What lifestyle factors cause cancer?

Lifestyle changes can prevent about a third of all cancers. That’s approximately a million cases of European cancer each year. Although you might think that most people are aware of the risks associated with their lifestyles, this is not true. The European Journal of Cancer’s most recent study shows that many people still have many questions about risk factors despite large sums of money being spent on health education campaigns.

A significant minority of people don’t understand the importance of known risk factors or have unfounded beliefs about possible causes.

To make informed decisions about protecting their health, people need to have a clear picture of the risks associated with cancer. To reduce the burden of cancer, the public-health strategy aims to encourage people to avoid or minimize the risks they are exposed to. This is impossible if people are not clear about the risks.

The study of 1,300 adults revealed a high level of misinformation about risk factors. We used data from the Attitudes & Beliefs about Cancer UK Survey 2022 to examine people’s knowledge of the causes and determine if some groups are more likely to have inaccurate information.

Cancer risk factors hypersensitive

Our analysis was surprising. Our analysis revealed that less than half the questions about cancer risk factors were correctly answered. While some people understood the risk factors well, others had more knowledge and were more inclined to endorse fictitious causes such as microwave ovens or electromagnetic frequencies.

Although we could not investigate the cause, it suggested a “hypersensitivity”, or a perception of dangers that people did not perceive. This indicates that people are not filtering health messages sent via social media and other media outlets.

Most people were poor at identifying scientifically supported risk factors. Being overweight is associated with an increased chance of developing cancer in four out of ten people who responded. Similar proportions didn’t know about the dangers of sunburn. Nearly three-quarters of the respondents (71%) did not know that HPV (human papillomavirus) is a common virus that affects the skin and can be transmitted by sexual contact. It has been linked to certain cancers, including anal, cervical, and oral cancers.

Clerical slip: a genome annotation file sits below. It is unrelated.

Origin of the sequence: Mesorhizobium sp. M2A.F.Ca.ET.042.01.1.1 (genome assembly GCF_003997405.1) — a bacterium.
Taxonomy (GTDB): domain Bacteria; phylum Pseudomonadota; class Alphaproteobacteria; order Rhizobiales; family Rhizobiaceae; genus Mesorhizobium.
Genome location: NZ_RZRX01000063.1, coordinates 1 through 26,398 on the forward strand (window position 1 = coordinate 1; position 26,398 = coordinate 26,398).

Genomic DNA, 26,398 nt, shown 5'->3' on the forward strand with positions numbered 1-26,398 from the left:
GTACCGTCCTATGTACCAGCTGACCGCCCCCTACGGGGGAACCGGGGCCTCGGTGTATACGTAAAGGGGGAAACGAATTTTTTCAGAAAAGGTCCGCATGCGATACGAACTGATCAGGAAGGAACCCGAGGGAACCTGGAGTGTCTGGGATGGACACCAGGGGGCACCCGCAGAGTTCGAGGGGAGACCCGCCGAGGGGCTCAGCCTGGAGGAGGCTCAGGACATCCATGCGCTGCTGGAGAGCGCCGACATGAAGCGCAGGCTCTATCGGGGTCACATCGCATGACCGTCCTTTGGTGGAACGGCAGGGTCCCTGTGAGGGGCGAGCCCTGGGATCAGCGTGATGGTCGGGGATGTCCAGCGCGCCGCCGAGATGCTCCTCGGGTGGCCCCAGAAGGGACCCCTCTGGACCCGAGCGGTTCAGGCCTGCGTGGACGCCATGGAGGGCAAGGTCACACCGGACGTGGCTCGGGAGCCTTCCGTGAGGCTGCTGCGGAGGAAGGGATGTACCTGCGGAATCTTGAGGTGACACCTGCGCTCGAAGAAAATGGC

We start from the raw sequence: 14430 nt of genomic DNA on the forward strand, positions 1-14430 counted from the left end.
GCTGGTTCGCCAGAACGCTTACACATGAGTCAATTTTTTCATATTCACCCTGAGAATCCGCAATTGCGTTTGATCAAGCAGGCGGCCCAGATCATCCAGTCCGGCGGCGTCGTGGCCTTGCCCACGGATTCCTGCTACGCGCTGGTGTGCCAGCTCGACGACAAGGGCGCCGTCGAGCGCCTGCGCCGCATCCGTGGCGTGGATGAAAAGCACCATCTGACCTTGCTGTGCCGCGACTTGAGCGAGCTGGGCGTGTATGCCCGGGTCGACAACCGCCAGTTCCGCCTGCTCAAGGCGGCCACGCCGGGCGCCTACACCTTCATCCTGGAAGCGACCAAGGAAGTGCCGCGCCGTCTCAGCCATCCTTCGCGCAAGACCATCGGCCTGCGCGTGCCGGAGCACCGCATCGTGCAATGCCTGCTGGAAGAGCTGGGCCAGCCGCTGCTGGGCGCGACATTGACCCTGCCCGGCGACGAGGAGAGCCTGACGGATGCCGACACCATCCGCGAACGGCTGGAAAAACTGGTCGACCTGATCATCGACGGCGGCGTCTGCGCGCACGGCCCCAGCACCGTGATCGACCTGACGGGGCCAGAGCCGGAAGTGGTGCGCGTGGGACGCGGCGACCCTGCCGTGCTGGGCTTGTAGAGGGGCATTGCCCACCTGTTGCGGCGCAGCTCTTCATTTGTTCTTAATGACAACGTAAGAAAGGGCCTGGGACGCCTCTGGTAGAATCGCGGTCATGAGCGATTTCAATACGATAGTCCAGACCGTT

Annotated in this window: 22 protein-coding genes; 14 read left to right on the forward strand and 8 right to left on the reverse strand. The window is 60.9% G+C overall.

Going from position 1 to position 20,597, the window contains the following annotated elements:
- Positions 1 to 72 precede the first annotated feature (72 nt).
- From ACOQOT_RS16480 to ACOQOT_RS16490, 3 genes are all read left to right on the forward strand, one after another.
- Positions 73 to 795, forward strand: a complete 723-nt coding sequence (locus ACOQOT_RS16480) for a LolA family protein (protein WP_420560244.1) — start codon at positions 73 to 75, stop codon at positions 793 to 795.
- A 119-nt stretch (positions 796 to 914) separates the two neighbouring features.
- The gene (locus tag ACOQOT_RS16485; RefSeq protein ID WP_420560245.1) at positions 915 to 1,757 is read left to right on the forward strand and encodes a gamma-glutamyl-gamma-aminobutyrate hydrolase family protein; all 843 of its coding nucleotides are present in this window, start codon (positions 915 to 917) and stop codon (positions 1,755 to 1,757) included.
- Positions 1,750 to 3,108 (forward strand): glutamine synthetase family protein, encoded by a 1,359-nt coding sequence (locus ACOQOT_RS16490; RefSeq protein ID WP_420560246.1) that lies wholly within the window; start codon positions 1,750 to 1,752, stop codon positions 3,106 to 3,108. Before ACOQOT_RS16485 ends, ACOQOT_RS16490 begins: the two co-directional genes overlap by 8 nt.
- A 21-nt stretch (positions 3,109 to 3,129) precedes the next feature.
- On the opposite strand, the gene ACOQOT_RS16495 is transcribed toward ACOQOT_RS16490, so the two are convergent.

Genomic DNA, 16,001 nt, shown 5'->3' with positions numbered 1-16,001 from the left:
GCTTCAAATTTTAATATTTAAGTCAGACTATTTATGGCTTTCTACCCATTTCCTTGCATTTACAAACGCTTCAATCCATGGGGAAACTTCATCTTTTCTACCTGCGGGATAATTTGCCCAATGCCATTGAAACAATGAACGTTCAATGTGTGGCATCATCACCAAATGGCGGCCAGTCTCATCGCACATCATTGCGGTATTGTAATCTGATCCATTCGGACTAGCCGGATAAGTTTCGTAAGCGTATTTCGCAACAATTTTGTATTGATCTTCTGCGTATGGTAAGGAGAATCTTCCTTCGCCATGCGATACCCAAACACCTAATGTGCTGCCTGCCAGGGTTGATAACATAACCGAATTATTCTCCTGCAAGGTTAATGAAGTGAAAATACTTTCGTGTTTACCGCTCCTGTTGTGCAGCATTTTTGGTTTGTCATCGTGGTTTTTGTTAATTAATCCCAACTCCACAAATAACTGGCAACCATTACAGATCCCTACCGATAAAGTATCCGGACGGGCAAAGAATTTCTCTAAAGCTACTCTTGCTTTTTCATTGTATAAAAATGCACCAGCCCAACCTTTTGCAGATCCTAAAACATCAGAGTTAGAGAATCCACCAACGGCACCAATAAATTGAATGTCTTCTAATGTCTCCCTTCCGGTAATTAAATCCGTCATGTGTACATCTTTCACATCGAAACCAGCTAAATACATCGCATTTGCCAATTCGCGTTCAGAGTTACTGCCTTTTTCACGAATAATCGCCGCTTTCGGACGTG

Some people were not aware of the risks. Others held beliefs that are not supported by science about cancer causes. Nearly half of respondents believed stress was a factor, and 25% blamed mobile phones. One-fifth believed microwave oven use was a risk factor. This research raises questions about where information is available to people.

The public is not keeping up

According to previous research, those who are white and have had more education were more likely than others to recognize the true causes of cancer. Whites and younger people were more likely than others to believe that there were unsubstantiated risks of developing cancer. These findings confirm existing evidence that certain populations are more likely to have a less thorough understanding of the risks associated with cancer. Communication inequalities can be addressed by making health messages accessible and understandable to all members of society.

This is crucial because science is gaining a more complex understanding of what causes cancer. Likely, public knowledge will not keep up with the advancements in cancer research. This leaves important messages about health promotion unattended.

People increasingly read news via social media, sometimes from unverifiable sources (so-called fake news). It will be vital to track changes in people’s beliefs and lifestyles regarding cancer. Our study’s results can help measure future changes and provide a baseline for public understanding of the risk factors that can lead to cancer.

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